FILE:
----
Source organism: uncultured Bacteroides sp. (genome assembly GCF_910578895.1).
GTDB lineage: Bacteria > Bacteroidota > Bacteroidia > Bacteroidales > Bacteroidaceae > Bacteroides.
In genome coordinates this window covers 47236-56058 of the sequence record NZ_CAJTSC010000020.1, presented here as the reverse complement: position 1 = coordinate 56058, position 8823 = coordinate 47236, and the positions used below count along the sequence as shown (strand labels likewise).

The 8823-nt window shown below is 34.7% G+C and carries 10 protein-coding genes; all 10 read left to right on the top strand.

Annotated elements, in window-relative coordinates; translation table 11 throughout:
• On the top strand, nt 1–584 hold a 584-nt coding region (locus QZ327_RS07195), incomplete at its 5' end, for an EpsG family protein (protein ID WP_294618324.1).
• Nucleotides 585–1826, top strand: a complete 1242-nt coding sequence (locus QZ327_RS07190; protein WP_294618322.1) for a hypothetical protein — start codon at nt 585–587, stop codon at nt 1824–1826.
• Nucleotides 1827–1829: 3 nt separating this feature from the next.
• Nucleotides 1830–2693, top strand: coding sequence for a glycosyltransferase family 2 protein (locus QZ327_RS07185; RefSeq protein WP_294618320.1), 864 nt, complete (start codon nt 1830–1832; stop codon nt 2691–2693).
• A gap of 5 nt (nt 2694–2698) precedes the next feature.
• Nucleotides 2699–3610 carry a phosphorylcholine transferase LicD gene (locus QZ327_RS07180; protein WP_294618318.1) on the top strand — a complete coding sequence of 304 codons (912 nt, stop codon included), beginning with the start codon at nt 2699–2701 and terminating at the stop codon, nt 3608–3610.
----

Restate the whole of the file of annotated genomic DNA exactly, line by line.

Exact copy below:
Source organism: uncultured Bacteroides sp. (genome assembly GCF_910578895.1).
GTDB lineage: Bacteria > Bacteroidota > Bacteroidia > Bacteroidales > Bacteroidaceae > Bacteroides.
In genome coordinates this window covers 47236-56058 of the sequence record NZ_CAJTSC010000020.1, presented here as the reverse complement: position 1 = coordinate 56058, position 8823 = coordinate 47236, and the positions used below count along the sequence as shown (strand labels likewise).

The 8823-nt window shown below is 34.7% G+C and carries 10 protein-coding genes; all 10 read left to right on the top strand.

Annotated elements, in window-relative coordinates; translation table 11 throughout:
• On the top strand, nt 1–584 hold a 584-nt coding region (locus QZ327_RS07195), incomplete at its 5' end, for an EpsG family protein (protein ID WP_294618324.1).
• Nucleotides 585–1826, top strand: a complete 1242-nt coding sequence (locus QZ327_RS07190; protein WP_294618322.1) for a hypothetical protein — start codon at nt 585–587, stop codon at nt 1824–1826.
• Nucleotides 1827–1829: 3 nt separating this feature from the next.
• Nucleotides 1830–2693, top strand: coding sequence for a glycosyltransferase family 2 protein (locus QZ327_RS07185; RefSeq protein WP_294618320.1), 864 nt, complete (start codon nt 1830–1832; stop codon nt 2691–2693).
• A gap of 5 nt (nt 2694–2698) precedes the next feature.
• Nucleotides 2699–3610 carry a phosphorylcholine transferase LicD gene (locus QZ327_RS07180; protein WP_294618318.1) on the top strand — a complete coding sequence of 304 codons (912 nt, stop codon included), beginning with the start codon at nt 2699–2701 and terminating at the stop codon, nt 3608–3610.